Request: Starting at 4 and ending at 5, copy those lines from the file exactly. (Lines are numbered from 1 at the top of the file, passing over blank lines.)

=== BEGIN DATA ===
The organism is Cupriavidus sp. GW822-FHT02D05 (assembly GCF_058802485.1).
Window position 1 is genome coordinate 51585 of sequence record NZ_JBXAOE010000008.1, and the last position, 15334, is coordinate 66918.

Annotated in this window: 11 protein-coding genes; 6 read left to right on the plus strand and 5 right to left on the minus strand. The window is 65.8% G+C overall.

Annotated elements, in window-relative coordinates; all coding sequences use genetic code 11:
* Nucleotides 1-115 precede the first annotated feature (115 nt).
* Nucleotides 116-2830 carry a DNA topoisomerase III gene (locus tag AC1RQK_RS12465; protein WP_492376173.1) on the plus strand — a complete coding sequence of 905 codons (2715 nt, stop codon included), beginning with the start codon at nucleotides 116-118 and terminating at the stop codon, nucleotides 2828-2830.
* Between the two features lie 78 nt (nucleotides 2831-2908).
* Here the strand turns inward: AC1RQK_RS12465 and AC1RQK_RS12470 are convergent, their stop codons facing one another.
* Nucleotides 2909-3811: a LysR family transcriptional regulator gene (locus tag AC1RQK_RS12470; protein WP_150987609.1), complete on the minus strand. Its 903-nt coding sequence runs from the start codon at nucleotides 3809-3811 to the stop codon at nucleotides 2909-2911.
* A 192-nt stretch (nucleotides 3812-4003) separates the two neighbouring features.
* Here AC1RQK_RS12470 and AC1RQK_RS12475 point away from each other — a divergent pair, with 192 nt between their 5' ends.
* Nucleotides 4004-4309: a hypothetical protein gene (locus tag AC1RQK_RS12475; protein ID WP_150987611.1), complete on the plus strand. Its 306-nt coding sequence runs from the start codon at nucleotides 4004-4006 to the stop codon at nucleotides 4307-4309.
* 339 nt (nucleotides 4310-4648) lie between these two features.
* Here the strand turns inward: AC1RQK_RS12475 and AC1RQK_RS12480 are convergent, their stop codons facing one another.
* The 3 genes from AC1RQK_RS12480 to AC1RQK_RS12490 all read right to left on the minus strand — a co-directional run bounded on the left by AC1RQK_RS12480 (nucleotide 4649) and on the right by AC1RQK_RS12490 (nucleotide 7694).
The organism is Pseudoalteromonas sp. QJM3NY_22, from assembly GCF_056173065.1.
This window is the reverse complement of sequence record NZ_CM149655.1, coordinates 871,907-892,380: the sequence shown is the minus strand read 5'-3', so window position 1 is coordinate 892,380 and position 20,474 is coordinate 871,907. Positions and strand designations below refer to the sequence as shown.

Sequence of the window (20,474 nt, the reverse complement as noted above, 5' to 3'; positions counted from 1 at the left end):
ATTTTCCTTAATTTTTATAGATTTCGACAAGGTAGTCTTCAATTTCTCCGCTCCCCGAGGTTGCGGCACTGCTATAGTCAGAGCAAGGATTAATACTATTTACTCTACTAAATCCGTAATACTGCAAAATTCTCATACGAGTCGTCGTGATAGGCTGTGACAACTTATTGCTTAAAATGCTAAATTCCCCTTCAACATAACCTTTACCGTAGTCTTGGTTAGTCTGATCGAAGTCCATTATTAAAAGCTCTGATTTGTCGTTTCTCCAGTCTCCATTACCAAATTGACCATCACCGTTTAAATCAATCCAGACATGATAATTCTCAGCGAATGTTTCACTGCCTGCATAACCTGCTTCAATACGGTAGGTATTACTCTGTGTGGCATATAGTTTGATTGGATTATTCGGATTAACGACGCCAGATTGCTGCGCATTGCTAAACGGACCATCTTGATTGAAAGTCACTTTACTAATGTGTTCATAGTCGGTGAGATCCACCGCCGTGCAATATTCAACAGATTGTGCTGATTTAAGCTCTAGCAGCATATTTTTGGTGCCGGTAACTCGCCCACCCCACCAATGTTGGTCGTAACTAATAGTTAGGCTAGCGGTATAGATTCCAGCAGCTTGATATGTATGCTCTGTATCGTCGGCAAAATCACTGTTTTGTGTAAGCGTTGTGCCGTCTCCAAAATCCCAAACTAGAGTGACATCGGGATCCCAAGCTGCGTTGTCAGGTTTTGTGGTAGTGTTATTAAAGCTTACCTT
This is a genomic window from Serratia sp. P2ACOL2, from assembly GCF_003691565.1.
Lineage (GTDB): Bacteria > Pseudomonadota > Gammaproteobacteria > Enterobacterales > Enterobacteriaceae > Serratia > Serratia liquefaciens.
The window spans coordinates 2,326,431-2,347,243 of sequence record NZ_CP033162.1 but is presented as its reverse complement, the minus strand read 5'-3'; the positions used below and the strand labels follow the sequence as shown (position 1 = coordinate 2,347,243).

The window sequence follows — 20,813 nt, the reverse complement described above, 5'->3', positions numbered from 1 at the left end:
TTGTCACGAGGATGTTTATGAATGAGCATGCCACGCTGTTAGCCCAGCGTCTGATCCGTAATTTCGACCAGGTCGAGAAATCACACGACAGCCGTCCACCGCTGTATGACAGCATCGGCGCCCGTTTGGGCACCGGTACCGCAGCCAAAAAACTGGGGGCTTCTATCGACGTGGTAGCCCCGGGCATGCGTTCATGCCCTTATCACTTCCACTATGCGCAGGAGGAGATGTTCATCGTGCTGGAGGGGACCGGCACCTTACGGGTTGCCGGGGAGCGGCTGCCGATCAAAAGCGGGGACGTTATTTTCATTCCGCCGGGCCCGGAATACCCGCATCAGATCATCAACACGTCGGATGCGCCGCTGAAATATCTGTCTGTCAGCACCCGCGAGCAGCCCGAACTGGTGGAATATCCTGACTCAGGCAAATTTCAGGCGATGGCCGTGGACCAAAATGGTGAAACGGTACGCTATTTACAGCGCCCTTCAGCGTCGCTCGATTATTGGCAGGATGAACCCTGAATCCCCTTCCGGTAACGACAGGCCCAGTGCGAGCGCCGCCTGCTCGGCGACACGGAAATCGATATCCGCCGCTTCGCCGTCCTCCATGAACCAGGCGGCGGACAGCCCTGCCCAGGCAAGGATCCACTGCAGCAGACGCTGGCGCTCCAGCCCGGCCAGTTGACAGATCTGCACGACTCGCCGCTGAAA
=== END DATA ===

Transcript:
Annotated elements, in window-relative coordinates; all coding sequences use genetic code 11:
* Nucleotides 1-115 precede the first annotated feature (115 nt).